Learning Cocoa with Objective–C 4ed (Anglais) Broché – 11 mars 2014
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I'm writing this after the announcement of Apple's Swift language, mainly to address the question of whether this book is still relevant for Mac/iOS developers. I think it is; although a lot of people are excited to start working with Swift, C++ hasn't been totally displaced by its successors, and I don't think Objective-C will be either, with a quarter century of working legacy code in it. Swift isn't shipping yet anyway, and there's no word on whether the compiler will be proprietary or open source. And it is a bit on the expensive side for its size; it's certainly cheaper to use Apple's materials. But it's a good introduction to the process of Cocoa app design.
This book is a good guide. It doesn't have everything about iOS, OSX, and Cocoa programming, but there's enough in here for you to understand the fundamentals and start putting together some projects. The book starts off with an introduction to xCode (through the writing of a simple iOS app, then introduces some of the fundamentals of Objective-C and Cocoa Foundation. Each chapter after that introduces another aspect of Cocoa programming. I've enjoyed reading it thus far, and I'm learning a lot. This has satisfied a big need.
I'm already a programmer (C/C++, Perl, MATLAB, and some Java), so I can't offer anything from the perspective of someone who doesn't know how to program. I will say I think you'll get more out of this book if you have experience with a programming language, preferably C. If you don't have any experience you should probably get familiar with Objective-C by reading a book about it (Apple has a guide you can download).
Apple’s new language, Objective-C will be obsolete. Objective-C will be around for many years as Swift continues to evolve into a mature language. Anyone who wants to be a great Apple developer should learn both Objective-C and Swift. Because, if you plan to be more than a hobby developer you will be supporting legacy applications written in Objective-C.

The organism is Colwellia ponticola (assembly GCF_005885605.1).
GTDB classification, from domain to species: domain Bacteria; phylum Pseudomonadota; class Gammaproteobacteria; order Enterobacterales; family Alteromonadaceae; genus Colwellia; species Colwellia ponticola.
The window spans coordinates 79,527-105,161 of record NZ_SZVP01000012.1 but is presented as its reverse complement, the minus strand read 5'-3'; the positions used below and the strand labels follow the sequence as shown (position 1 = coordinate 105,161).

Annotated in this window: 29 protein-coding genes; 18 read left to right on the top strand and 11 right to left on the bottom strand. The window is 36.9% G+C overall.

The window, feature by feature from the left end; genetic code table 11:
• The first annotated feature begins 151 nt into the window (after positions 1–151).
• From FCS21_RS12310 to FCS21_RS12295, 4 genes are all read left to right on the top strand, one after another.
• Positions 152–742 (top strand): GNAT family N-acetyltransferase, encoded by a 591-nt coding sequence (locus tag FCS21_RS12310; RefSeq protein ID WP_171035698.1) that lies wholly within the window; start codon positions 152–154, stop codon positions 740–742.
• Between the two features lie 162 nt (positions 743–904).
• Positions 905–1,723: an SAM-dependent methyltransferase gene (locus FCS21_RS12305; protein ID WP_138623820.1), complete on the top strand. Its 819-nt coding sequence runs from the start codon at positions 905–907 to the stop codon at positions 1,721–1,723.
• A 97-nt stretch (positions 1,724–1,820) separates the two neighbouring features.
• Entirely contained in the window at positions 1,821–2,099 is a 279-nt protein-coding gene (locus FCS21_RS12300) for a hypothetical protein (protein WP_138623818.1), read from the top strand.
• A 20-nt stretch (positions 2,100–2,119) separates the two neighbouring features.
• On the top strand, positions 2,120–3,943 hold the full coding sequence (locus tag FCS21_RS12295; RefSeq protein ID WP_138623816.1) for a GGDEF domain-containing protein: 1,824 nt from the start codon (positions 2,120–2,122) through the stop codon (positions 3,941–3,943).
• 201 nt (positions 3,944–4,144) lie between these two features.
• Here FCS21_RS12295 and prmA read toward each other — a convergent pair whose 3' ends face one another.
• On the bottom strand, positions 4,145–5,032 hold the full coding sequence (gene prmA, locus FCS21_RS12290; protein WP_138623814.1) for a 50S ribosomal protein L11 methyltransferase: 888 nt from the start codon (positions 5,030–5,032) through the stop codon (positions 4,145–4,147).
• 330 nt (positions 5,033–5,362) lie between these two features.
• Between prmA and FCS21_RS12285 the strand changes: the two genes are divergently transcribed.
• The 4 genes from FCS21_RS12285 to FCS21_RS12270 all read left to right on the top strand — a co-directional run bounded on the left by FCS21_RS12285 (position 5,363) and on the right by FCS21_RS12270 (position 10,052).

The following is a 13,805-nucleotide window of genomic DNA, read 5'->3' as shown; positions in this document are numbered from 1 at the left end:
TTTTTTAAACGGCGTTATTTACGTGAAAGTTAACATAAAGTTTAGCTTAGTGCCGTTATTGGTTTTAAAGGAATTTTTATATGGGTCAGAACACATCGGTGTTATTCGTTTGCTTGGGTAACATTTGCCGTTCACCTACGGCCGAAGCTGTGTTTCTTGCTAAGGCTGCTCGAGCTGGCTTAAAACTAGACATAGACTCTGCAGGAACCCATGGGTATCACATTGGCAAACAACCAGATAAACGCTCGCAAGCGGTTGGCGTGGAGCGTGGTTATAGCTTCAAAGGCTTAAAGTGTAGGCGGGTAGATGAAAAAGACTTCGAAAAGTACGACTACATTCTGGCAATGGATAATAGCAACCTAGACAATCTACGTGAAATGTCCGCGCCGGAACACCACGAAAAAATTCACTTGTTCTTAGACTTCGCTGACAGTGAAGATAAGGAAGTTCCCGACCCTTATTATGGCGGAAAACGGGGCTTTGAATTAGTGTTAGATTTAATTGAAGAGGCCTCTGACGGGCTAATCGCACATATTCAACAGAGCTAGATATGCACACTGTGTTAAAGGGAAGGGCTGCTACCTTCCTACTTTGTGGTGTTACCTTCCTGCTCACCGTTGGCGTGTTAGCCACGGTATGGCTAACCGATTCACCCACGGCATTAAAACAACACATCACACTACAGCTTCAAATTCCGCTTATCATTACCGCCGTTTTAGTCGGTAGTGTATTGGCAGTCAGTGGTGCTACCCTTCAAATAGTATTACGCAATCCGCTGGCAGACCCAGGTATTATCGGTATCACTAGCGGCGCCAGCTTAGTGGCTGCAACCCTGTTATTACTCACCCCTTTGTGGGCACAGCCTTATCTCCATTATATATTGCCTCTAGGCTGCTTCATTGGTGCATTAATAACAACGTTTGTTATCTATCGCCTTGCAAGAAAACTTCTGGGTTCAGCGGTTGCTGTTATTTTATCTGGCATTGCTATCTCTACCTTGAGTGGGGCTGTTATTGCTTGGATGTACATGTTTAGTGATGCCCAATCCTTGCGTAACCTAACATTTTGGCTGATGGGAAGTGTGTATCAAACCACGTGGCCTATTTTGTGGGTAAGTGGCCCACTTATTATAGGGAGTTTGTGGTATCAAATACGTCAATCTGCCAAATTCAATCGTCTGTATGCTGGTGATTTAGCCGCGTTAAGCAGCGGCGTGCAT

That said, Learning Cocoa With Objective-C: Developing for the Mac and iOS App Stores is a great book for anyone coming from another language. The book isn’t difficult to understand but a brand new developer might have a hard time learning Objective-C only with this book. The book covers the basics of Xcode, core parts of Objective-C, and moves into frameworks like Core Location (Mapping), Notifications, and iCloud. At WWDC this year Apple announced major changes / improvements to iCloud that will make the iCloud chapter outdated.
Overall Learning Cocoa With Objective-C: Developing for the Mac and iOS App Stores is an excellent book for anyone looking to learn Objective-C to create Mac or iOS applications.
CAVEAT: With Apple's announcement of Swift, consider carefully if you want to invest your time and energy learning Objective-C. Objective-C has been around for something like 30 years. Swift it brand-spanking new. If I were a beginning programmer, I'd consider directing my energy to learn Swift, firstly, and then Objective-C for complete marketability.
WHAT I LIKED:
- There are downloadable code examples available from the publisher. However, I couldn't see how to download all the examples all at once; it seemed like I had to download them one at a time.
- There are tips, notes and warnings throughout, many of which will be useful only to those who have some prior experience with Objective-C and developing for OS X.
- The size of the book is about right at 350 pages. Not too small, not too big and bulky.
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